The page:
EDITORIAL: Fateful meeting spurs senator to action


Sometimes it takes a personal connection for a lawmaker to take on a cause.

We're just sorry that that had to happen in a recent case.

State Sen. Pat Vance, R-Cumberland/York, is pushing her staff to find a way to fight domestic violence, researching protection from abuse orders in York County and looking at a Maryland program used by six police departments in York County to determine whether a domestic violence victim is in danger of being killed.

"I wish I had a magic wand I could wave and domestic violence would disappear," Vance said. "But is there anything to ever (completely) prevent that kind of inhumane treatment?"

The new urgency behind Vance's actions stems from one fact: She met Barbara Schrum on May 29.

Vance and a film crew visited Schrum's Dover store, Shoppe American Made, on a fateful day. The senator routinely highlights local businesses on her website, and Schrum showed her around the store with pride.

A few hours later, Schrum went with her friend Laurie Kuykendall Kepner to retrieve Laurie's belongings from the home she had left a few months before, where Laurie's ex-husband, Martin Kepner, lived.

Laurie had called state police, sheriff's deputies and a local constable to try to get an official to accompany her, but it's against policy for law-enforcement personnel to go on what are known as standbys unless there is a protection from abuse (PFA) or another civil order. Laurie turned to friends, and finally Schrum said she would go.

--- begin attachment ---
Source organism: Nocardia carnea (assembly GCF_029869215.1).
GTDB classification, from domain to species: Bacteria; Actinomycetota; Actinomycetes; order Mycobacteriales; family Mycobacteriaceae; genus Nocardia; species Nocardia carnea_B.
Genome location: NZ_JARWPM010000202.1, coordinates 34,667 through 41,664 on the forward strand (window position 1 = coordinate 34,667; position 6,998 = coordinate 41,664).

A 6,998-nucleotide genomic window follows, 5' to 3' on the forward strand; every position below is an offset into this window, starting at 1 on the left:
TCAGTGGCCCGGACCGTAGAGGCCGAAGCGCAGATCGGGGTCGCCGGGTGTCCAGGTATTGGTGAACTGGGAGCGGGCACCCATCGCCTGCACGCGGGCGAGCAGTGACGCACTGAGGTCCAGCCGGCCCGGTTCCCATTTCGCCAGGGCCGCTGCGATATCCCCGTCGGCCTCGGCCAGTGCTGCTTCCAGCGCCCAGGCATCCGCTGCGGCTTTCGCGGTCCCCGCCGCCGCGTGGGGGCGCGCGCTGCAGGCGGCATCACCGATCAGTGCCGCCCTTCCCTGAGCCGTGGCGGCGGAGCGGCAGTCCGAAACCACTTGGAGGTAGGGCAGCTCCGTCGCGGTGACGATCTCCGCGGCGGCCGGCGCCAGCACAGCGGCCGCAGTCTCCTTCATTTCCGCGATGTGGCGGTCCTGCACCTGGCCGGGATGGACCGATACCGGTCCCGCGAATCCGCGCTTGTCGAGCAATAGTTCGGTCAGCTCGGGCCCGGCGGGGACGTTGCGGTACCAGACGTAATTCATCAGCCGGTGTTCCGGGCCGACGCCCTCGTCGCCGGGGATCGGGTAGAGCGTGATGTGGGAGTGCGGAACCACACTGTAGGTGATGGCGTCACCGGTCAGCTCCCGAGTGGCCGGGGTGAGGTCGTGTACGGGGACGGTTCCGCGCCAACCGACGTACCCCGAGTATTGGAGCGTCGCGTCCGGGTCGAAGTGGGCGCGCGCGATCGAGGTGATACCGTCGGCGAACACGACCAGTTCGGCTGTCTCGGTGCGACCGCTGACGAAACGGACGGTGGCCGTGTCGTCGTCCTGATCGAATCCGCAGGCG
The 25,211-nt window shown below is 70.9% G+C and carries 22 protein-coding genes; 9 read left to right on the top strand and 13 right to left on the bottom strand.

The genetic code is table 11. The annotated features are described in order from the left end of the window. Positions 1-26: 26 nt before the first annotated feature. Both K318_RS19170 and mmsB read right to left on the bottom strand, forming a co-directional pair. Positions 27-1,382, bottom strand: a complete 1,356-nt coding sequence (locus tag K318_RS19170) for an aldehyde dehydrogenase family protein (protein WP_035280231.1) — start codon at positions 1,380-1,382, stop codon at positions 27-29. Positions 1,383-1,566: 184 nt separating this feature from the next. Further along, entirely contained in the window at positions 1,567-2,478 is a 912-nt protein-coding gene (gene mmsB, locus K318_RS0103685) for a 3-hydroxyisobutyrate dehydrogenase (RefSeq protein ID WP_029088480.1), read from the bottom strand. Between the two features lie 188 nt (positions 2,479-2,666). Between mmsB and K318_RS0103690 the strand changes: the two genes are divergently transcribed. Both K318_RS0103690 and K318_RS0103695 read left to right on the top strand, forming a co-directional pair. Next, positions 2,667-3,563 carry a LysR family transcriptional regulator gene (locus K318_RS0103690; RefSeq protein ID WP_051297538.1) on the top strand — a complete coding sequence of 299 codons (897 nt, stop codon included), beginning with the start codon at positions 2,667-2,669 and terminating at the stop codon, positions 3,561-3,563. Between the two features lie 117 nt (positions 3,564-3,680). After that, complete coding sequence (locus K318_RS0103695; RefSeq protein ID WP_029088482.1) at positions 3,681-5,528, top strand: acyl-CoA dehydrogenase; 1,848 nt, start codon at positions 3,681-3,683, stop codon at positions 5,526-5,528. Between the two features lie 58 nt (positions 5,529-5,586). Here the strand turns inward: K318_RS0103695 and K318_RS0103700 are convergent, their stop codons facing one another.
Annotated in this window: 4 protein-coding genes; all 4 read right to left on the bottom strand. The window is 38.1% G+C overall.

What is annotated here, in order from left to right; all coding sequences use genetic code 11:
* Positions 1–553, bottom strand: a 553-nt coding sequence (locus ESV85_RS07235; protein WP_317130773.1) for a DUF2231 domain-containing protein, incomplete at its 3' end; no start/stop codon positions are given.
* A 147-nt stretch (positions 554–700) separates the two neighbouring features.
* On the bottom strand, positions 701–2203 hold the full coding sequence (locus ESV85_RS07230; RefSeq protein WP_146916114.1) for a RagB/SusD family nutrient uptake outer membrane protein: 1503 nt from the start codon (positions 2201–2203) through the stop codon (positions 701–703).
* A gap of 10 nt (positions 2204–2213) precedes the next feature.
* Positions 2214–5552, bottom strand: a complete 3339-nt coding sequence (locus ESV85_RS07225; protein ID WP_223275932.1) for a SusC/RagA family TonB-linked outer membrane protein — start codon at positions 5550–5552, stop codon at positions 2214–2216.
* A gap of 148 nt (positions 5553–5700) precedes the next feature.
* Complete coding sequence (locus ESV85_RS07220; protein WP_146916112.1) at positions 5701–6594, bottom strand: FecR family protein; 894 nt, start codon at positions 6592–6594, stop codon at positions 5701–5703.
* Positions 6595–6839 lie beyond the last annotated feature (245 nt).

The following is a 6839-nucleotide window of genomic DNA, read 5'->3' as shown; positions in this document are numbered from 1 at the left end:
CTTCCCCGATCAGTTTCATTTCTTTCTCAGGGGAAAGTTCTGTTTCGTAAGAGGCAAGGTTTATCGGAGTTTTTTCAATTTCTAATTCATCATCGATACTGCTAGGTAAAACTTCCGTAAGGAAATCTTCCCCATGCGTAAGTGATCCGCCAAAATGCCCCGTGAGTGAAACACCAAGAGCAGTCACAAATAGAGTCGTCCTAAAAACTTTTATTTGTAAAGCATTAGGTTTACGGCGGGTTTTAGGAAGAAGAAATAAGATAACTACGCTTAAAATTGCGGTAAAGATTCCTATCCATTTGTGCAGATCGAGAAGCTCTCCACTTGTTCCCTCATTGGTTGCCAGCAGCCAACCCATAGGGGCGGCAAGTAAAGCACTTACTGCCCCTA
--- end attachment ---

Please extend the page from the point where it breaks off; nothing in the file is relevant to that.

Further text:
Schrum was sitting in the car when Martin Kepner shot her in the head and stabbed her in the neck, killing her. Laurie Kepner tried to run, but Martin Kepner fatally shot her, too, before killing himself.

Now Schrum's daughters, Alecia Armold and Becky Schrum, are working to see that police have the tools to help determine when a domestic violence situation is on the verge of becoming a tragedy.

Armold has begun a petition at to make Pennsylvania police use a Lethality Assessment Program that has helped Maryland police decrease domestic-related homicides significantly since 2005.

Police ask 11 questions, and if the answers indicate an increased risk of homicide, the officer tells the woman, "I believe your life may be in danger. You need to talk to Access-York. I'd like to call them now."

So far, there are about 1,300 signatures on the petition, and Armold said she has been moved by some comments left online, especially "the number of people who said they tried to get help and couldn't."

Vance has met with Armold and Becky Schrum in an effort to get help for the victims of domestic violence, a cause made more personal by the death of Barbara Schrum.

"This was a good woman who was so proud of her business," Vance said of Schrum. "For that to be taken away from her is just unconscionable, especially when she was just being a friend."

We hope that personal connection will drive Vance and our other representatives in Harrisburg to find some way to deter such a tragedy in the future.